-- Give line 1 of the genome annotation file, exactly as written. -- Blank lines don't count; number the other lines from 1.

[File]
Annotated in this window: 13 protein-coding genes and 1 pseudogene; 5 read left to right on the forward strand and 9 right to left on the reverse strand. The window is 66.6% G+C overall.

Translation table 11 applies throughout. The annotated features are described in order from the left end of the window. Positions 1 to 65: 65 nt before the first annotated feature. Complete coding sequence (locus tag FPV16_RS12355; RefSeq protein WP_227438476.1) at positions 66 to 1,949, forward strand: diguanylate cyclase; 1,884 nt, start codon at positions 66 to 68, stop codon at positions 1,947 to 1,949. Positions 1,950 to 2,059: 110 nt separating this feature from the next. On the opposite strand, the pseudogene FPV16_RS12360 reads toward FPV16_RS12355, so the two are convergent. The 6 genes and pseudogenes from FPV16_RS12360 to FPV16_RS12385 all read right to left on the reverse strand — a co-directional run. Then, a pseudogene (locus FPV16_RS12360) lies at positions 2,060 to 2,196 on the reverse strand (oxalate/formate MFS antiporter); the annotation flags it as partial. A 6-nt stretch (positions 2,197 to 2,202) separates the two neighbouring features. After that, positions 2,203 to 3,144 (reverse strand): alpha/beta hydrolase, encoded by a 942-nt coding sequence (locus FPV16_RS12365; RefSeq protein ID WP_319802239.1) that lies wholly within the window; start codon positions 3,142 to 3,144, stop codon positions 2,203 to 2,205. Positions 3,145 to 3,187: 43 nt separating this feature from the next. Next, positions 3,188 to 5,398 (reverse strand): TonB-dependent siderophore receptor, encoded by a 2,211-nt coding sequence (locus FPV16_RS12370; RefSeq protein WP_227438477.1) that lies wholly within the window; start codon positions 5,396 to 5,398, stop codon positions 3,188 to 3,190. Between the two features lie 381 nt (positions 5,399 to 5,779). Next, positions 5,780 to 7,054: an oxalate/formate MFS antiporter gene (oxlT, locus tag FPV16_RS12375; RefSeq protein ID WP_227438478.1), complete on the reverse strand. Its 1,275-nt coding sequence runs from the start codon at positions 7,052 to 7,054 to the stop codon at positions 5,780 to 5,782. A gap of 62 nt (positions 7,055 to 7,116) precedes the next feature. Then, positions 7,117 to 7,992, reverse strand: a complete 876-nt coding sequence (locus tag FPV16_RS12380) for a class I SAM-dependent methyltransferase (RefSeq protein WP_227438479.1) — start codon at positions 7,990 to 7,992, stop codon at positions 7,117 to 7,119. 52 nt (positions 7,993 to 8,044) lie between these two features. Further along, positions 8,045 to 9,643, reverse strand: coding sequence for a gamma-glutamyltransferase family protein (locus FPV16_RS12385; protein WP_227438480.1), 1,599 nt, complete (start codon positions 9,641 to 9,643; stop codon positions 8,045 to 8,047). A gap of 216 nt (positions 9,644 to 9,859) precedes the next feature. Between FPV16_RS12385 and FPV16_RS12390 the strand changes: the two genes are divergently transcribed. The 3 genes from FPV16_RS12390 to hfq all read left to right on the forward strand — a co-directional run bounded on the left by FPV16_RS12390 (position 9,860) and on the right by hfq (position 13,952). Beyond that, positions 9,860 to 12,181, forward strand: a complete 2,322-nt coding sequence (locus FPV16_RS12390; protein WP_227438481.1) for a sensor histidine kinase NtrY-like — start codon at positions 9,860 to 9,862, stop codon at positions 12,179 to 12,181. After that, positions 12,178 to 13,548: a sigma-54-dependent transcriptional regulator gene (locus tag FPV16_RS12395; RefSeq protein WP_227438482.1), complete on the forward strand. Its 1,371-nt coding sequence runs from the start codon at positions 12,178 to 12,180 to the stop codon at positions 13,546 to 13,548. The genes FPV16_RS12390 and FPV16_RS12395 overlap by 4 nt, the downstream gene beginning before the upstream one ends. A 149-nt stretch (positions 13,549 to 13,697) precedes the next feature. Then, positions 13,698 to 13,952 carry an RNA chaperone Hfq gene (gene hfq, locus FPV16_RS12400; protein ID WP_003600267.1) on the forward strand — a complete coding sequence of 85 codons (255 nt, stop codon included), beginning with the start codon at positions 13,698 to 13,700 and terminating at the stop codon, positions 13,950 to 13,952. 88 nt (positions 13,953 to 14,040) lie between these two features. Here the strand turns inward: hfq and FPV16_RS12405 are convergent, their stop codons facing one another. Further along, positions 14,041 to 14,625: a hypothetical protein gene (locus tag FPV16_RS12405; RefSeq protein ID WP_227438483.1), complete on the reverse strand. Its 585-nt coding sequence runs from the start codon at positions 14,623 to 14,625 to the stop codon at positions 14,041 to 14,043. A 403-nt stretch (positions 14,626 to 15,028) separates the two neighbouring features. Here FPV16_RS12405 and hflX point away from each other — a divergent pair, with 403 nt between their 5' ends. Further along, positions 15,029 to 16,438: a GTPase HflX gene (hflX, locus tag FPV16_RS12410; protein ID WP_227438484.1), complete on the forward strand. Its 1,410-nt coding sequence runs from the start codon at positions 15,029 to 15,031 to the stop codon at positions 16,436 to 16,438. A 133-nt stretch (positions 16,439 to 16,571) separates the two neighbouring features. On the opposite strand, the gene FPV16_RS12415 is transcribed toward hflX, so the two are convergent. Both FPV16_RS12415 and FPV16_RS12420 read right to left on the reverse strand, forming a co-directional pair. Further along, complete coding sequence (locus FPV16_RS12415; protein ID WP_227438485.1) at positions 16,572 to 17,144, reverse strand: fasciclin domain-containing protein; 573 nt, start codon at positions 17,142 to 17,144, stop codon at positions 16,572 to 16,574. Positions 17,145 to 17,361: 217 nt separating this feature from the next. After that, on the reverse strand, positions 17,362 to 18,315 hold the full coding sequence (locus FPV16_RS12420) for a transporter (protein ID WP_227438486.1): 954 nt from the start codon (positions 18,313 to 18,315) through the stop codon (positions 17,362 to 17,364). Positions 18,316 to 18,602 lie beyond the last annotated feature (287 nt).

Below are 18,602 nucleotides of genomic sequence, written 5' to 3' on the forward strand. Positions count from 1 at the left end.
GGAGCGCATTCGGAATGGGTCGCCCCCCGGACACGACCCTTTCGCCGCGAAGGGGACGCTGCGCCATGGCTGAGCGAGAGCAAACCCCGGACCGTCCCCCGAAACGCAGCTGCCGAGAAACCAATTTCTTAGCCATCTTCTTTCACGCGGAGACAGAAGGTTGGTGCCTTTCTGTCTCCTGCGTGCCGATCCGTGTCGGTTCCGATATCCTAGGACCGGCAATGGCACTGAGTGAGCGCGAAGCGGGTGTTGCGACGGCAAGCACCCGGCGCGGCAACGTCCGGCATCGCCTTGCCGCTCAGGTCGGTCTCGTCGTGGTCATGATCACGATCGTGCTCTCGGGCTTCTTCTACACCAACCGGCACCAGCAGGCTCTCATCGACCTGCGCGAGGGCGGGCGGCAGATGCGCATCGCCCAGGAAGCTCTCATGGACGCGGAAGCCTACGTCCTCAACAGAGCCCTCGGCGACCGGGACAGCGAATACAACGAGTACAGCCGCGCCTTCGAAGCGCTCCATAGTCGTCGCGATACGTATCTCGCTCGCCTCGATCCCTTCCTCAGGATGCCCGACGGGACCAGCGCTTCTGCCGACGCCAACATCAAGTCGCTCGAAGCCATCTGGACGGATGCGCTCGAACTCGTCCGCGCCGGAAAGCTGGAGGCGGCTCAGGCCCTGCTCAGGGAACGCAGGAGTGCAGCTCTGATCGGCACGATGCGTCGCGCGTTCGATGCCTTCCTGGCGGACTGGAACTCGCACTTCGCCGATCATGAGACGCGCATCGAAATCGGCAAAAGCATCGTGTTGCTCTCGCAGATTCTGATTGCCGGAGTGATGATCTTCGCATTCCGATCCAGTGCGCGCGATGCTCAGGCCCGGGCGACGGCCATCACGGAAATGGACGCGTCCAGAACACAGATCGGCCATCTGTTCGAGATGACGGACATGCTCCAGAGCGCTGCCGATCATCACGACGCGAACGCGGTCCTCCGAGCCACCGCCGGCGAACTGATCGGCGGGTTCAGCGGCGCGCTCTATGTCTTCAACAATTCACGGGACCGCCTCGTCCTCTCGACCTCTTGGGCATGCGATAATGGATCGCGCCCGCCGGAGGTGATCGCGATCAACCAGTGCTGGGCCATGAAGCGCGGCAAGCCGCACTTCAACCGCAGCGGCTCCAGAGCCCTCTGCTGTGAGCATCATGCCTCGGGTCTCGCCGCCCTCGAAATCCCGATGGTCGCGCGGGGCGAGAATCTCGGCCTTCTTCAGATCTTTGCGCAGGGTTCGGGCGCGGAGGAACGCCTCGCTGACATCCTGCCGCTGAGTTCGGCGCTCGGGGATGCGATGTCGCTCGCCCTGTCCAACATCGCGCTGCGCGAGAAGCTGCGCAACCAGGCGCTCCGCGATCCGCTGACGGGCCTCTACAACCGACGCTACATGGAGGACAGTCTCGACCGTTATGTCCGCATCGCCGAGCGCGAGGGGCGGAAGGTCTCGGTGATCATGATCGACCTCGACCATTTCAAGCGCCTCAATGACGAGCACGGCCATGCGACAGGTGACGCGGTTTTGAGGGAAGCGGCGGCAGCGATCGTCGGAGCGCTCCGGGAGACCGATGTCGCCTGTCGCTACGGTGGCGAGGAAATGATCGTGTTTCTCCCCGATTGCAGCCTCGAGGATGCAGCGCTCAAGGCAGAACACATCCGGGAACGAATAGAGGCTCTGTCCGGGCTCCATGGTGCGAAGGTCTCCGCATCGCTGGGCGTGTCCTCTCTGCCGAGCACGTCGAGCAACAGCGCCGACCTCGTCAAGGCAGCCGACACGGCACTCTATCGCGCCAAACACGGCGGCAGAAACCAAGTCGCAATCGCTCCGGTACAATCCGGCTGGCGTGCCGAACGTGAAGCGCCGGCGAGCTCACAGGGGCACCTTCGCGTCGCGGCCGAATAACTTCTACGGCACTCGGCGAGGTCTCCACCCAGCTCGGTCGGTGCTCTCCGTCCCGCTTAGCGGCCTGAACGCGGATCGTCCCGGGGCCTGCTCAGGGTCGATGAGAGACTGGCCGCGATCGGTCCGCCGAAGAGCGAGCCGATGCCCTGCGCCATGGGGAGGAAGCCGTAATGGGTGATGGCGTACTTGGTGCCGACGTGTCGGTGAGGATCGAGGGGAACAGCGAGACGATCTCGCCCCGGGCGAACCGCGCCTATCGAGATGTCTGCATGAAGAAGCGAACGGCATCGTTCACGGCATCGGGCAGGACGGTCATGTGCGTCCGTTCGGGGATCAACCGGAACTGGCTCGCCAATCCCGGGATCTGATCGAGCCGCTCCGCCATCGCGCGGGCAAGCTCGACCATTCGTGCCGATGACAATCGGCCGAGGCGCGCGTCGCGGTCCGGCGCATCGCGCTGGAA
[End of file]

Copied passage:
Annotated in this window: 13 protein-coding genes and 1 pseudogene; 5 read left to right on the forward strand and 9 right to left on the reverse strand. The window is 66.6% G+C overall.